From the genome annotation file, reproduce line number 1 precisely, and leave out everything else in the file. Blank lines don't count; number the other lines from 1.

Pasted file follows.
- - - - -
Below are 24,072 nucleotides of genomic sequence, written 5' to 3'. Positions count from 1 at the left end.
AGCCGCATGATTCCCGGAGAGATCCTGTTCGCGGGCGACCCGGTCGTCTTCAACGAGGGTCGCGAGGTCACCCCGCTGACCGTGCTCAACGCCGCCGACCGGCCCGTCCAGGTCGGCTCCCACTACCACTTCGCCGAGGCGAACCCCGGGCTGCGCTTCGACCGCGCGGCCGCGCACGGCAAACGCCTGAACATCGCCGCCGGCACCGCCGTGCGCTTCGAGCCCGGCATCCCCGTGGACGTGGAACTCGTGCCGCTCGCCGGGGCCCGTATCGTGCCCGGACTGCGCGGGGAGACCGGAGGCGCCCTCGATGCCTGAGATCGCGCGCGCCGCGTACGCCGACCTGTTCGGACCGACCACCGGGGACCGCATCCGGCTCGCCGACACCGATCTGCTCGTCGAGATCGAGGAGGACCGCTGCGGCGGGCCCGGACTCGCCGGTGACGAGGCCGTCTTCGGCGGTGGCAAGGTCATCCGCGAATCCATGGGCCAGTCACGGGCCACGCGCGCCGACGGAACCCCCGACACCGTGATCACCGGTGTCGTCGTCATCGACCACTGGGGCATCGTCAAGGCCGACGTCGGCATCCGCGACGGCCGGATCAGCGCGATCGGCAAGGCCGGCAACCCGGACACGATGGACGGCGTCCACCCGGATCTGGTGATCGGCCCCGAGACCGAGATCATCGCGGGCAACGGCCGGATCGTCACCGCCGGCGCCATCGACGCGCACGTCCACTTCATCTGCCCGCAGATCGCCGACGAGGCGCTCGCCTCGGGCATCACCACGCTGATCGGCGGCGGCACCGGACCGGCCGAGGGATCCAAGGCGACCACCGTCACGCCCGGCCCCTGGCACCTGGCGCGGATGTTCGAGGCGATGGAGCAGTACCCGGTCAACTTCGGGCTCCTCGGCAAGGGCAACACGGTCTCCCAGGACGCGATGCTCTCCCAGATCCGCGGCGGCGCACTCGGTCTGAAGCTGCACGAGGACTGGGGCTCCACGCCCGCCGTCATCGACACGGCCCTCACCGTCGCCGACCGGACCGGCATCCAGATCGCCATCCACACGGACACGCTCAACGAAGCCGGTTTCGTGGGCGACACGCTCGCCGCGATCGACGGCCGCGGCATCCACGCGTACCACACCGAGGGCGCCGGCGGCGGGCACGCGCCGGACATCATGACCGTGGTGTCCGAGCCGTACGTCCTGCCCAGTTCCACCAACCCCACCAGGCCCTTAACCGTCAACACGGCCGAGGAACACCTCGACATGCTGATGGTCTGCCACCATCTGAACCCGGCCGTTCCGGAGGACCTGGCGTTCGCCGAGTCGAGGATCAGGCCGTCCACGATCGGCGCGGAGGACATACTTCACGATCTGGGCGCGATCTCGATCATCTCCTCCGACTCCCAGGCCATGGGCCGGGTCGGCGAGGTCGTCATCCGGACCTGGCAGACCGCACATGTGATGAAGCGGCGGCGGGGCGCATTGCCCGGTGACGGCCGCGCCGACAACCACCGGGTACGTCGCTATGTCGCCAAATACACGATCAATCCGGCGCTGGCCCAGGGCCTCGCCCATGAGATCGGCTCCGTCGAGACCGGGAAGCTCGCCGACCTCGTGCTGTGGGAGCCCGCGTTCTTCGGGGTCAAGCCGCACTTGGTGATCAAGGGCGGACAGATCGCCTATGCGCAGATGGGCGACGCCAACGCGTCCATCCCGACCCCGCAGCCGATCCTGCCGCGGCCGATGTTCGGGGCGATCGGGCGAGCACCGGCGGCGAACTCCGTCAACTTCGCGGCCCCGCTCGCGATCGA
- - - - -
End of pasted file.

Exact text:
Below are 24,072 nucleotides of genomic sequence, written 5' to 3'. Positions count from 1 at the left end.